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This article was published 8/3/2014 (1205 days ago), so information in it may no longer be current.
The eye of the beholder will have to determine just which team gained the true edge with special teams in the Ottawa Senators' 5-3 victory over the Winnipeg Jets on Saturday afternoon at the MTS Centre. The Sens scored twice on four advantages.
The Jets also had two power-play goals, but needed seven chances to get them.
And that probably had some bearing on the outcome.
What the Jets left on the table turned out to be more important than the chances they cashed.
Winnipeg had an early-game five-on-three for 70 seconds, but it yielded nothing.
And then the Sens' second power-play goal, rookie Mike Hoffman's first NHL marker, was a kind of back-breaker, making it 5-2 for the visitors and chasing Jets starter Ondrej Pavelec from the game.
From there, Winnipeg had two power plays later in the second period thanks to retaliations by Zack Smith and Matt Kassian, then another in the third period, but wasted all three.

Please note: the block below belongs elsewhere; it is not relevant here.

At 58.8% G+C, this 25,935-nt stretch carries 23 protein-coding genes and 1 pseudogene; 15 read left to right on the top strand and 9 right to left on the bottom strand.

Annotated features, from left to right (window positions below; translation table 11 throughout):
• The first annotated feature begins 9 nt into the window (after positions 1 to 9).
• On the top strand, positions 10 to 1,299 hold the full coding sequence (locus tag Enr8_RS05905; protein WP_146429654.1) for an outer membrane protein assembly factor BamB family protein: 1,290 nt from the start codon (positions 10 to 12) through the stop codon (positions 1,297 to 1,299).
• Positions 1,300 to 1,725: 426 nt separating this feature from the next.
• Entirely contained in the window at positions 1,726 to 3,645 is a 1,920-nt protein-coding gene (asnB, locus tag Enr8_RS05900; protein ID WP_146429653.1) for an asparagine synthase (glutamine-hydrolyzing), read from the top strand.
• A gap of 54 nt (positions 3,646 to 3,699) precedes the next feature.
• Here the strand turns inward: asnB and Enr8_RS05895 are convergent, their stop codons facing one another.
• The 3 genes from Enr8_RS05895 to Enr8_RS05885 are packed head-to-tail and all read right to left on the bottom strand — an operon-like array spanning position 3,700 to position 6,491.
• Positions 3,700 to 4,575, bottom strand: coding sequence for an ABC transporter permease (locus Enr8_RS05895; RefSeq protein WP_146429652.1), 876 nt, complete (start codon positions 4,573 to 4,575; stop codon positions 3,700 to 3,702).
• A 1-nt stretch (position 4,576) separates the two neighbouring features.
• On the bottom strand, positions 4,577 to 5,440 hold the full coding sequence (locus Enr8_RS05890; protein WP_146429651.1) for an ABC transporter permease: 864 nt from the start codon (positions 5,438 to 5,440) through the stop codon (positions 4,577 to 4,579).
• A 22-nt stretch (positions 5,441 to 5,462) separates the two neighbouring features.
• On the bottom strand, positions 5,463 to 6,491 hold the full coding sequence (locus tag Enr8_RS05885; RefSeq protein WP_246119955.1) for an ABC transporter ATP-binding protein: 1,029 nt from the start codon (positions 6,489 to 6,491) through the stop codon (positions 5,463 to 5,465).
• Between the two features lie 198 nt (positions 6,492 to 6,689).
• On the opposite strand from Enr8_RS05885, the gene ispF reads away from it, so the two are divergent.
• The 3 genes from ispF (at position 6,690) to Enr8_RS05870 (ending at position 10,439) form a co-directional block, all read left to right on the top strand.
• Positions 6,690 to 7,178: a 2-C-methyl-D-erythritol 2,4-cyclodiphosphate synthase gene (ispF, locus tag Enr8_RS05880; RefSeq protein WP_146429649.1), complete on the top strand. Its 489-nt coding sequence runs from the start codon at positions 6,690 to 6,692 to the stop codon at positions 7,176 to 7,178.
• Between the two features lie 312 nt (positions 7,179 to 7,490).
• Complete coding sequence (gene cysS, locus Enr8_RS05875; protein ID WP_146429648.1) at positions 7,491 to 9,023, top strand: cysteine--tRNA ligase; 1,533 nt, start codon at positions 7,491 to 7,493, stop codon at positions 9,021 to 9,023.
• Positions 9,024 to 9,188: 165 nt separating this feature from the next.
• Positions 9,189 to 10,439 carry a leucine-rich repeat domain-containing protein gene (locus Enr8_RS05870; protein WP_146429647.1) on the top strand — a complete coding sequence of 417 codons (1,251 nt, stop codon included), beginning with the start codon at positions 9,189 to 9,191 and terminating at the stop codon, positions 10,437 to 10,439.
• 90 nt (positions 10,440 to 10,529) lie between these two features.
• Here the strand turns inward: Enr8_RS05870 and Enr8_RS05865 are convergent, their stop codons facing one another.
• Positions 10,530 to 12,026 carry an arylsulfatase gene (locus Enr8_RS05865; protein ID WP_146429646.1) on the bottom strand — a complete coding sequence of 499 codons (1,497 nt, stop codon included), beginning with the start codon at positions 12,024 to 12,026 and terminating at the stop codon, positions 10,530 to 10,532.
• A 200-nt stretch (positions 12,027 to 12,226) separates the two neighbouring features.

"You never want to give up the (two) power-play goals like we did," defenceman Mark Stuart said. "Our penalty kill's been good for us and we need to count on it every night and it wasn't quite there tonight.
"Our power play, I thought, generated a lot for us, though."
It's the first time under coach Paul Maurice the Jets have given up more than one power-play goal in a game, a streak that goes back to Dec. 23.
On the other side of the coin, Winnipeg had generated just two power-play goals in its last 11 games, so collecting two goals in one day is progress.
"We had 17 shots on our power play tonight, scored two goals," said Maurice. "So there's the template for what we're trying to do. We can get it to the net and do good things there."
Jets centre Bryan Little was liking that silver lining, at least.
"There were times we looked really good out there on the power play," said Little, who scored the first power-play goal to get the Jets even briefly in the first period. "It's been a while since we've had a couple of goals in a game.
"There were other opportunities. It would have been nice to get one on that five-on-three. That might have changed the momentum a bit.
"But a couple of power-play goals is huge for us."
In the end, another defeat this week must be forgotten, Little said.
"We tried to battle back in the third, had a really good third but that's too much of a gap," Little said. "We try to forget about it. You have to put these games behind us. These last few games haven't been fun but we've got to try to find a way. There aren't many games left. We have to try to get back in the win column and get that confidence back."